JIOH on LinkedIn JIOH on Facebook
  • Users Online: 364
  • Home
  • Print this page
  • Email this page
Home About us Editorial board Ahead of print Current issue Search Archives Submit article Instructions Subscribe Contacts Login 
ORIGINAL RESEARCH
Year : 2020  |  Volume : 12  |  Issue : 5  |  Page : 443-449

The correlation between well-being and stress in a cohort of dental students: A cross-sectional survey


1 Assistant Professor and Consultant of Oral Biology, Department of Diagnostic Sciences and Oral Maxillofacial Surgery, Riyadh Elm University (Formerly Riyadh Colleges of Dentistry and Pharmacy), Riyadh, Kingdom of Saudi Arabia
2 Demonstrator Department of Diagnostic Sciences and Oral Maxillofacial Surgery, Riyadh Elm University, Riyadh, Kingdom of Saudi Arabia
3 Dental Intern, Riyadh Elm University, Riyadh, Kingdom of Saudi Arabia

Correspondence Address:
Dr. May Wathiq Al-Khudhairy
Assistant Professor of Oral Biology and Temporomandibular Joint Disorders at Department of Diagnostic Sciences and Oral Maxillofacial Surgery in College of Dentistry, Riyadh, Kingdom of Saudi Arabia, King Fahd Highway, Namuthajiya Campus, South Building, 3rd Floor, Room 304.
Kingdom of Saudi Arabia
Login to access the Email id

Source of Support: None, Conflict of Interest: None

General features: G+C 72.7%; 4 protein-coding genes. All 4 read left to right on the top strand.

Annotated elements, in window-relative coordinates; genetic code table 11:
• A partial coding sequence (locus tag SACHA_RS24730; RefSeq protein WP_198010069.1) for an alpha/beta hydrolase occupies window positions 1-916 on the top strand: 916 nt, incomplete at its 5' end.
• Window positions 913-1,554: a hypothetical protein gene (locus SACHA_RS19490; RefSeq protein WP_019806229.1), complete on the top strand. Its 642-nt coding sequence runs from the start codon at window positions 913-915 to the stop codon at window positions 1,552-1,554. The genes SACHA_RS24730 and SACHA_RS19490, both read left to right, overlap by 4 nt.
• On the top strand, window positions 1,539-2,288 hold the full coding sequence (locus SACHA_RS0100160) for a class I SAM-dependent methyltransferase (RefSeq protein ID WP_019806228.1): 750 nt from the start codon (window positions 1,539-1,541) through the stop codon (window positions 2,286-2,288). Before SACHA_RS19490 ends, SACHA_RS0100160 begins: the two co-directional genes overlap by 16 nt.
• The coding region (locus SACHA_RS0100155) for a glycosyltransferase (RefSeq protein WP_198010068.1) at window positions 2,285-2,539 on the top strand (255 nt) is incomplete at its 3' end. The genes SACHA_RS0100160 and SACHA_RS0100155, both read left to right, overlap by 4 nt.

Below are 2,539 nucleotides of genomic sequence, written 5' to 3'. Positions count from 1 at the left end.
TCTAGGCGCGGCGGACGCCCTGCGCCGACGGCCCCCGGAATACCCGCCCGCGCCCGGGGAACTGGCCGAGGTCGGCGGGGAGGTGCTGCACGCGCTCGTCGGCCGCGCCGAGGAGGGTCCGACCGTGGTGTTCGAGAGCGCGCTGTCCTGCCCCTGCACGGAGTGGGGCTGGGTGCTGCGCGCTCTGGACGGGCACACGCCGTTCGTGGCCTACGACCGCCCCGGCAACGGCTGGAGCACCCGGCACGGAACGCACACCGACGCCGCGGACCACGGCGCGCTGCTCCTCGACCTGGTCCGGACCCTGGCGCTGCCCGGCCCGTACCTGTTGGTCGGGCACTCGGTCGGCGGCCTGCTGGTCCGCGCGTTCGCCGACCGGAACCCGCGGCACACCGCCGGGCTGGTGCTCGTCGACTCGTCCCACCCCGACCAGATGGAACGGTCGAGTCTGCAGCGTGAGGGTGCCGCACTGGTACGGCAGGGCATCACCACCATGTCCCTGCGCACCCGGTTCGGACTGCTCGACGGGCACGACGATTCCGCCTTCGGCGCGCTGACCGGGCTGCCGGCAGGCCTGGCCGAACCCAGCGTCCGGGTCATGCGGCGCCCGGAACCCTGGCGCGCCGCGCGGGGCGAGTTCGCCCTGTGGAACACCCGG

DOI: 10.4103/jioh.jioh_333_19

Rights and Permissions

Aim: Mindfulness is the act of “focused at the moment” process encompassing a paradox of terms including and not limited to well-being. The aim of this study was to find a correlation, be it positive or negative, between well-being and stress. Materials and Methods: The cross-sectional study included a questionnaire-type format recruiting a convenient multicenter study sample of 744 participants across the different dental schools in Riyadh, Saudi Arabia. The study design included an operator-designed questionnaire and well-being tool kit having six domains of which some are inherent to the cultural aspects of the region. The domains were religious and meditation wellness, academics wellness, social and cultural wellness, mental wellness, environmental wellness, and physical wellness. Spearman’s correlation, Cronbach’s alpha coefficient, and multivariate analysis were conducted by Statistical Package for Social Sciences. Results: There was a positive inverse relationship between each of the domains relative to the perceived stress scale (P < 0.005). Conclusion: This study is the first of its kind in Saudi Arabia, and the six-domain tool kit with a favorable alpha coefficient can be used in future studies of well-being in such a vulnerable population, university students. “Burn out syndrome” is a reality that must be addressed, better yet to provide prophylaxis against via a custom designed well-being tool kit that can identify those vulnerable to the effects of a world laced with artificial intelligence, technology, and work-related stress.


[FULL TEXT] [PDF]*
Print this article     Email this article
 Next article
 Previous article
 Table of Contents

 Similar in PUBMED
   Search Pubmed for
   Search in Google Scholar for
 Related articles
 Citation Manager
 Access Statistics
 Reader Comments
 Email Alert *
 Add to My List *
 * Requires registration (Free)
 

 Article Access Statistics
    Viewed126    
    Printed0    
    Emailed0    
    PDF Downloaded17    
    Comments [Add]    

Recommend this journal